The styling of the BMW M4 is compromised by the curve of the folding hard-top


I’ve always harboured a dream of owning another soft top. I’m not worried about the security of a fabric roof – I don’t care if the a cabriolet is more noisy.

So the M4 convertible will prove the answer for many people because it has a folding roof. It drops in about 20 seconds, eating into a rather large slice of boot space.

The roof is so good that I’ve almost forgotten I can enjoy open air motoring. Except for one thing, the M4 convertible doesn’t look half as pretty as it’s coupe sibling, seen in the photo.

There’s something about the back of the roof that doesn’t quite work aesthetically. The BMW is all sharp lines and aggressive bumps. The gentle curve of the folding roof spoils the profile of an otherwise terrific car.

I love driving the M4 but I simply wouldn’t but the drop top because a £60,000 open car should also be a beautiful thing, not a compromise.

With summer coming to an end, I’m off to Italy for a week to ride a Harley-Davidson on a grand tour. We’re back September 25 with another weekly car test…


Beauty or the beast? BMW’s M4 looks a bruiser from every angle


Faced with the choice of a BMW M4 or a Maserati Ghibli S – which car would you choose?

A friend of mine is faced with with this rather lovely dilemma. It’s either the beautiful Maserati, or the beast-like M4. Both have been styled to opposite ends of the spectrum – both are ‘super’ cars in their own right.

Wherever I’ve driven the BMW this week it’s attracted the attention of a certain type of car enthusiast. Usually the ones who wear a baseball cap back to front and drive a modified Vauxhall Corsa. All those muscular bumps suggest power and aggression.

When Car Couture had the Ghibli on test last year, heads turned for all the right reasons. It’s a glorious car to look at from the inside out, although few could say it is as much of a driver’s car as the Beemer.

If you’re an aesthete, the Maserati should win every time but after days days in the M4, I could be tempted to buy a baseball cap too…

The sound of the M4 – that’s the BMW version, not the motorway…


There’s been plenty written about how this latest M3/M4 doesn’t have the same aura as the old version. It’s all to do with BMW dumping their 4.4-litre V8 and replacing it with a turbo 3.0-litre for improved efficiency.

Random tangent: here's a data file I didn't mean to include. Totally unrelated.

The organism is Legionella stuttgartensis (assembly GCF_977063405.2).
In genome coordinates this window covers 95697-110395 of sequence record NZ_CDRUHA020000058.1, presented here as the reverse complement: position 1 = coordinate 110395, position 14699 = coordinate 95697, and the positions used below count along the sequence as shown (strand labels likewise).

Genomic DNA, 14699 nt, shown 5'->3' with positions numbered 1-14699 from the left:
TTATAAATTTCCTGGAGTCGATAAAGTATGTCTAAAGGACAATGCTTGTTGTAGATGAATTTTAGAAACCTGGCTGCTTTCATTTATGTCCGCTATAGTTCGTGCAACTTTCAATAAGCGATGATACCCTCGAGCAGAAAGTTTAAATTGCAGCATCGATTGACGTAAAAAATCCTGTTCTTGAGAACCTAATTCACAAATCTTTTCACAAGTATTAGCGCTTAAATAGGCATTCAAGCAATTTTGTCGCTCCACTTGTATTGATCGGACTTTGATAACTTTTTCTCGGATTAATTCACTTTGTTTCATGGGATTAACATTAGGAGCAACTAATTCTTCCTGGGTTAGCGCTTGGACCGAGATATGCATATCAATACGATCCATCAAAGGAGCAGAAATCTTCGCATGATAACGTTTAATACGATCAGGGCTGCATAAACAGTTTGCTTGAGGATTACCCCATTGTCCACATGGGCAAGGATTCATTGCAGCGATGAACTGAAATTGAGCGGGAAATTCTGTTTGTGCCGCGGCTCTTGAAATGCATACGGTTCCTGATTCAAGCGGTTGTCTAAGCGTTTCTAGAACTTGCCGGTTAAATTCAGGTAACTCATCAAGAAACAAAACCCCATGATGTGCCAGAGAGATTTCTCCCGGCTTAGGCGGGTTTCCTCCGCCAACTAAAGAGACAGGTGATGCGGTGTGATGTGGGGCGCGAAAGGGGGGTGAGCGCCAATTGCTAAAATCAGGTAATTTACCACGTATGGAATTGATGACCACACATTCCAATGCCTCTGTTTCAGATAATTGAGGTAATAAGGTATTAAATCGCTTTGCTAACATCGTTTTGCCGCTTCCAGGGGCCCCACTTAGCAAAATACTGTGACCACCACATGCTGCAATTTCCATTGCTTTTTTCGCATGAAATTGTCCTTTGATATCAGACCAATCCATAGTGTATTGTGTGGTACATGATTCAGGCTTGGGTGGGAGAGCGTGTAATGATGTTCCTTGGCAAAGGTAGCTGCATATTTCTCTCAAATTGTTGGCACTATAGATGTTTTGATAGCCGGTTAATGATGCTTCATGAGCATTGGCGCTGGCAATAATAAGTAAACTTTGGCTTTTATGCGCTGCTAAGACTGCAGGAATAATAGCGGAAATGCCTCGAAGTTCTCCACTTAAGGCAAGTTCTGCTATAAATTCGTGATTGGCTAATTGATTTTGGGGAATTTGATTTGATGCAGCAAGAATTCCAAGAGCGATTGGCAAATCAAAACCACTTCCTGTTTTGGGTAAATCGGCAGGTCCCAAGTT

Nothing beats the roar of a V8 but don’t be fooled into thinking our M4 doesn’t boast a rumble from those four tailpipes. It’s not quite a V8 gurgle – but it’s also a pure sound that hasn’t been manufactured by a man with  laptop, a la Jaguar F-Type.

So when I fired up the BMW this morning, the soundtrack was inspiring. It’s really just a taster of what is to come when the revs pick up – it lures you onto the open road where you can cut loose and enjoy yourself.

The downside? Well, those meaty tyres produce an awful lot of road noise in the convertible. I can only imagine that it is the same in the coupe. The constant hum changes pitch when you drive over different surfaces but it’s always there, forcing the Harmon Kardon hi-fi even louder…

BMW M4 convertible – your flexible friend when the road surface is harsh


I wasn’t sure BMW had delivered the right car when the M4 rumbled up the driveway earlier today. So good is the design of the convertible that it’s difficult to tell it apart from the M4 coupe.

Slip the open top M4 on a set of scales though and it weighs in almost 180kg heavier – mostly thanks to a complicated roof folding mechanism that is jaw-dropping to behold.

And there’s not doubt that first impressions of this brute of a sports car suggest all that extra weight does have an impact on handling – especially over rough surfaces at speed.

It’s astoundingly quick in a straight line but there’s definitely some flexibility in the chassis. This is still a fantastic car to drive but there’s also a price to be paid for choosing the open top option…